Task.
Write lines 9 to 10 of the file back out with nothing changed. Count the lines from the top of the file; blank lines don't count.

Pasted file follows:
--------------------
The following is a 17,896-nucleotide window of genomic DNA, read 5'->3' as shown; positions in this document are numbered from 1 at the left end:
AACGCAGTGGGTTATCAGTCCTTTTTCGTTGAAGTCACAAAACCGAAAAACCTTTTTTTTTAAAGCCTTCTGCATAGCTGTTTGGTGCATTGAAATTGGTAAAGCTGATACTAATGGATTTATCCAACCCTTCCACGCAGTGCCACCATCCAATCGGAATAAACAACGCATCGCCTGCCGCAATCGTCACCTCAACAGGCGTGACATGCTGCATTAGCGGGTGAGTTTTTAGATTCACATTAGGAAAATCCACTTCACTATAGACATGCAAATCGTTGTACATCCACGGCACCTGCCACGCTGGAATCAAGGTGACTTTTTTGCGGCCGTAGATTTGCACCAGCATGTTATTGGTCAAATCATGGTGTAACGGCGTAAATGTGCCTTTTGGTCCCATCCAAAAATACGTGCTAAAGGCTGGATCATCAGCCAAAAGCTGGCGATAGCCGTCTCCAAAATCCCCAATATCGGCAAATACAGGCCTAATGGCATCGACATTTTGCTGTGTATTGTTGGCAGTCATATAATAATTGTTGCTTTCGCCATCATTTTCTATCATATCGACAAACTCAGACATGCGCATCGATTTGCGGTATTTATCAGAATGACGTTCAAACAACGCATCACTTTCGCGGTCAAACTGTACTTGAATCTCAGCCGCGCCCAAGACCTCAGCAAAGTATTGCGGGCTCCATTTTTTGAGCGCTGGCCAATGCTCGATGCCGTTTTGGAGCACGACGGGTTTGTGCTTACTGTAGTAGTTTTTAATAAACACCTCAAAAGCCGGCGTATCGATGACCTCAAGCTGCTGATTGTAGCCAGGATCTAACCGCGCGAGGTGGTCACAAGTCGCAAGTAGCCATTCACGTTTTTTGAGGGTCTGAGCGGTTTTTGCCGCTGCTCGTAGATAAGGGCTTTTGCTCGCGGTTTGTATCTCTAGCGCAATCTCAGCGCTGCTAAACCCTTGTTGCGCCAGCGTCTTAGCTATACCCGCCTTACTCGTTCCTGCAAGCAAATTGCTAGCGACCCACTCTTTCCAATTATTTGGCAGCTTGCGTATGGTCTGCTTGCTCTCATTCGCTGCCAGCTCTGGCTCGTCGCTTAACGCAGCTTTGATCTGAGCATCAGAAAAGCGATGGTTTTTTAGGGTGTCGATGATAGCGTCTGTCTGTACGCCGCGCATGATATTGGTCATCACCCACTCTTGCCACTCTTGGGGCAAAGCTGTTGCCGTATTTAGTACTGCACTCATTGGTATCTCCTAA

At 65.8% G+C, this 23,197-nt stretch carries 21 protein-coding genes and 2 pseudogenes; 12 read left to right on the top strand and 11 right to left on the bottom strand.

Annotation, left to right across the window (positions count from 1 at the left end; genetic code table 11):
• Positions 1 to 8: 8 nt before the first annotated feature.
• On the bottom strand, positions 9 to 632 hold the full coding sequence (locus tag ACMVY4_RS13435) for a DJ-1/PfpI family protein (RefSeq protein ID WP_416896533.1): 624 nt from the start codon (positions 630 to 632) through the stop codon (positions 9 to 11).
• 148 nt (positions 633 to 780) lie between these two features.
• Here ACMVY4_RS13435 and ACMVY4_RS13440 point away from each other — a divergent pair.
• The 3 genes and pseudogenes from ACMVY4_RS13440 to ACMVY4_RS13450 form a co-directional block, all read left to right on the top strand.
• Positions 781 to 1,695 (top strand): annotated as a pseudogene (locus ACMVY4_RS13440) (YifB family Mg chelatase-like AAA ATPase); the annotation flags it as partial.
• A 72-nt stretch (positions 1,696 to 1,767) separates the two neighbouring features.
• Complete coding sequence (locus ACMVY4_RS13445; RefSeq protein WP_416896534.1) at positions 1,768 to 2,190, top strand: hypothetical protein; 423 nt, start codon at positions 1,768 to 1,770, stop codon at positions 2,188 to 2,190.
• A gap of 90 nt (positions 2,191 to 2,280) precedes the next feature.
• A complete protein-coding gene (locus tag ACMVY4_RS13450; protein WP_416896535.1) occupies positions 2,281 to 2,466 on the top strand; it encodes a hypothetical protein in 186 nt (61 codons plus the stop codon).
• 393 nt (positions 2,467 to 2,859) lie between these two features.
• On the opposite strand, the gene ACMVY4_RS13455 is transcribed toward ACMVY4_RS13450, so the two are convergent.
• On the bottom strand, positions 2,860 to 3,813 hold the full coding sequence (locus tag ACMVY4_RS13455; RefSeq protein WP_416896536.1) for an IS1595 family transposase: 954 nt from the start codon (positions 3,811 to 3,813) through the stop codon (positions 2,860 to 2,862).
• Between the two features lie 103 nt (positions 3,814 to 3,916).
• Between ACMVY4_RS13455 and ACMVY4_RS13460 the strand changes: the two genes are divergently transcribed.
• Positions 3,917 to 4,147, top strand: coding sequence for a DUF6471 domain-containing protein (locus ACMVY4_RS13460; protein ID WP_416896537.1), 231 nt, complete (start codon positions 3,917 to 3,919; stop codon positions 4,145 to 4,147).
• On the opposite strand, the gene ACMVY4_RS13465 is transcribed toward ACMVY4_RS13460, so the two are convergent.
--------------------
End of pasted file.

• The 3 genes and pseudogenes from ACMVY4_RS13440 to ACMVY4_RS13450 form a co-directional block, all read left to right on the top strand.
• Positions 781 to 1,695 (top strand): annotated as a pseudogene (locus ACMVY4_RS13440) (YifB family Mg chelatase-like AAA ATPase); the annotation flags it as partial.